Nick handed the tape off at island Records where it was received with surprise. But the depression deepened afterwards. Pink Moon didn't sell very well either. He withdrew further and further. He wondered why he was so deep down, while everybody kept telling him how talented he was. He felt he had failed though. He did realise something was wrong and he checked himself into a psychiatric hospital, but emerged unchanged. He had his ups and downs. His mother remembers talking to his friends later on; "They all said he just went away into a world where none of us could reach him."

Yet Nick found the strength and inspiration to record four more songs in February 1974. But they were the last he ever recorded. His mother remembers: "Those last four songs were supposed to be the beginning of another album. But the idea of having to do all the business of another record and all the contracts, I think it just was more at that stage than Nick could cope with. But I don't know. You see, towards the end of his life, he was so very much better."

Midway through 1974, his parents noticed a brighter aspect to their son. He again went to France to meet up with Fran├žoise Hardy, who had already before shown interest in his work, to maybe write some songs for her. But after a while, Nick was home again at Far Leys.

Nick experiened trouble with sleeping. At home, on several nights he would go downstairs, get a little something to eat and his mother would often wake up by the sound and join him. They'd have a little chat and then would be off to bed again. In the early morning of November 25, 1974, this was the case again. Nick couldn't sleep, went downstairs and had a bowl of cornflakes. However, on this occasion, his mother did not wake up. Even though he was doing a bit better, the family had put away sleepingpills and strong medications, just to be sure. The anti-depressants were not regarded as 'dangerous' in any way. Nick took them to feel better and to calm down. That night unable to sleep again he took some extra of one of the anti-depressants, that he often used to help him sleep; Tryptizol. Nobody ever warned the family that they were dangerous and one would better not go over the prescribed dose. Nobody warned them that this particular anti-depressant and the other two he was taking could cause heart-disturbances. Whether Nick had any idea or not of this fact remains unknown. His parents think, that like them, he didn't know.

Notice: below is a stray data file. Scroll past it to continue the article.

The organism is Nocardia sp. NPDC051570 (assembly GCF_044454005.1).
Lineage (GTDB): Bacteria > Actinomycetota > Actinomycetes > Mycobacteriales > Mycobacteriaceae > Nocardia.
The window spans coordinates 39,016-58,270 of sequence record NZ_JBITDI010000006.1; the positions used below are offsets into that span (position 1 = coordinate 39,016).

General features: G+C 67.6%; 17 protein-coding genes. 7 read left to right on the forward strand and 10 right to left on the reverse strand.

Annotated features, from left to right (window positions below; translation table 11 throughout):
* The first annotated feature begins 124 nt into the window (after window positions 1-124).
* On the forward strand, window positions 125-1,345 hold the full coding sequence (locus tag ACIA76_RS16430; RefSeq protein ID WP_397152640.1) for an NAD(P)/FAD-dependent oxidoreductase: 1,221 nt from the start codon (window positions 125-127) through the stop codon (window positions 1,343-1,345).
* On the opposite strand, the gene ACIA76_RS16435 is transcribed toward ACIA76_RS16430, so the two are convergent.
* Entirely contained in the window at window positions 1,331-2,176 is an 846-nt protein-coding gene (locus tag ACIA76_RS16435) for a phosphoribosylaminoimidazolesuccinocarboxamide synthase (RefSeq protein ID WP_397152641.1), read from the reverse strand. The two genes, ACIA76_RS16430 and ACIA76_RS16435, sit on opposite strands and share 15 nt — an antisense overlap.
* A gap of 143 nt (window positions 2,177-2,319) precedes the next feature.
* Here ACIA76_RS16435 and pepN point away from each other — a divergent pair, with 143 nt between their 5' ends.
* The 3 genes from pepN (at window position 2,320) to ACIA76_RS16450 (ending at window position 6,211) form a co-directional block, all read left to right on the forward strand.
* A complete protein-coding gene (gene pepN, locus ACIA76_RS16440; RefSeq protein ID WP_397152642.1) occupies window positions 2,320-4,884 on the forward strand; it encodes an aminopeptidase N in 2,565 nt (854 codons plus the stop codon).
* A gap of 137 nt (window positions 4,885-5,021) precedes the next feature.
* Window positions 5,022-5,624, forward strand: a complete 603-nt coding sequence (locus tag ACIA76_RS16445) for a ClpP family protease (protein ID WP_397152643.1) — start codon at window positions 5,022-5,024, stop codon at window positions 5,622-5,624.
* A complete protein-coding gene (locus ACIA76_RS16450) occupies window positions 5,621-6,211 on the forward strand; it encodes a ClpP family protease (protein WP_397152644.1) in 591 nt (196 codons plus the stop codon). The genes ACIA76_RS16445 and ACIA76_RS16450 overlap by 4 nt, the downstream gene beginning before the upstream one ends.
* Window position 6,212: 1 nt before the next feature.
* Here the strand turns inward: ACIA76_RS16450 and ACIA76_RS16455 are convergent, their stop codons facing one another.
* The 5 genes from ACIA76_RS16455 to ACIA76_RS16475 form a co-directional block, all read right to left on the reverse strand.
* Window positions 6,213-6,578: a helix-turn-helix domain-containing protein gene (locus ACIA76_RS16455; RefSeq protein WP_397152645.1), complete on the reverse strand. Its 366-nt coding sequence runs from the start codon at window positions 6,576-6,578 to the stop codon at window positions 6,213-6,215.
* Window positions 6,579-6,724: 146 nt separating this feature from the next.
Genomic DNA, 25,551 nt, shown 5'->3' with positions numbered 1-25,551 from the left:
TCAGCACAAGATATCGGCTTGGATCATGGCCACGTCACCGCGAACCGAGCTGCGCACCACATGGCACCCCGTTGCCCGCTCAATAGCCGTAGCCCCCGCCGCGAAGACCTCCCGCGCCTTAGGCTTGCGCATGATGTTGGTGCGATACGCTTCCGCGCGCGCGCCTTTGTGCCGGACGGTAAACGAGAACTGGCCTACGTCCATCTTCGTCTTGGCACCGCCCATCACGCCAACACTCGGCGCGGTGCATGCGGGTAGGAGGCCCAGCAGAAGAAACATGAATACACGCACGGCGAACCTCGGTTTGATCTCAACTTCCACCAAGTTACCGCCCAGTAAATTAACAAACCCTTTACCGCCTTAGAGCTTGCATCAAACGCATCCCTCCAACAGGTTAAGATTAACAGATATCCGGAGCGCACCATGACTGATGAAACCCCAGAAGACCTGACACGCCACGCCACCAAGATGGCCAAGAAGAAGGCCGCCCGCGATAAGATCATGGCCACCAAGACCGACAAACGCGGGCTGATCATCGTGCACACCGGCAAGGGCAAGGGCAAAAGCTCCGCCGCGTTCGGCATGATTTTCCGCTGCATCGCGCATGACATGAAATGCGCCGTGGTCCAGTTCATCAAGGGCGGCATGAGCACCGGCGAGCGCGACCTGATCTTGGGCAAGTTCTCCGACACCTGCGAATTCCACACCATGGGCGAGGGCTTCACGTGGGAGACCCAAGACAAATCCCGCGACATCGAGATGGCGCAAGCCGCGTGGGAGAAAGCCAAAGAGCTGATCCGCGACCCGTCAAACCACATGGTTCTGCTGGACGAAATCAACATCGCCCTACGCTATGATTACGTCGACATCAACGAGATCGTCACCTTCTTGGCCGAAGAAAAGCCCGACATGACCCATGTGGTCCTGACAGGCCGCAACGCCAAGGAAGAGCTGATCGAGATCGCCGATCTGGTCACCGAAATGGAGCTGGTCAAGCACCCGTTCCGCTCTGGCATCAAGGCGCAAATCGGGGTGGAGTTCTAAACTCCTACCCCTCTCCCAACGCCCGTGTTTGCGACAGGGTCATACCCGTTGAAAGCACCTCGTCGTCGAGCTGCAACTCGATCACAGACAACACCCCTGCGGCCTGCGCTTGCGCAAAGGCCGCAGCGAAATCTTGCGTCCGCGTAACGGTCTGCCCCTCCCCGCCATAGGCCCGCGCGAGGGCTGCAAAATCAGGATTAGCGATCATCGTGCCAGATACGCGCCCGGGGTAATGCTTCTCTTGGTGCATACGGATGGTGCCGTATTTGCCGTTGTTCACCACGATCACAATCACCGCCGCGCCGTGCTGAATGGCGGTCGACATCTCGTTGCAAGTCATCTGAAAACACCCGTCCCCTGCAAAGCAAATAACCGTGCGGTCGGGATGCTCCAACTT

When Nick came up into his room again, he passed out over the bed and his heart gave in. Laying across the bed, with Bach's Brandenburger Concertos on his turn-table, he passed away. The next morning, his mother, who'd often let him sleep in, thought it was time for him to get up and went to wake him. "The first thing I saw was his long, long legs..."

 It is not precisely known how many extra pills he took. Whether they were quite a lot or just a few. Due to the strongness of the pills, the effect might have been the same. Because his father Rodney died of a heart-attack, even though it was at an old age, one could wonder whether this problem was already in the family, thereby increasing the effect of the pills. The coroner's verdict was suicide, a ruling which the family contested. Many doubt. Some think it was indeed suicide, others think it was unintended, again others just don't know. His sister Gabrielle said: "I personally prefer to think Nick comitted suicide, in the sense that I'd rather he died because he wanted to end it than it to be the result of a tragic mistake. That would seem to me to be terrible: for it to be a plea for help that nobody hears."

At the funeral it seemed many of the people and friends of Nick didn't know each other. Nick had kept his life and the people he knew well-ordered and apart, thus creating several bits of lifes. He was cremated and then his remains were buried at the Tanworth-In-Arden's church Mary Magdalena's graveyard, under a great, beautiful oak; probably one of the most beautiful places there. The family had a line from one of his lyrics, very suitable, engraved on the back of the stone: "And now we rise and we are everywhere."

By now, his father and mother have joined him, their names have been added to the stone. Gradually Nick's fame and recognition for his music started growing as the years passed by. Nicholas Rodney Drake passed away on November 25, 1974, but a legend was born. Romantized and well-appreciated by now., speculations run wildly on the meaning of his lyrics, his life and of course, his death. Still nobody will ever know what truly happened that night. All we can do, is to appreciate his music and love it as we listen to it.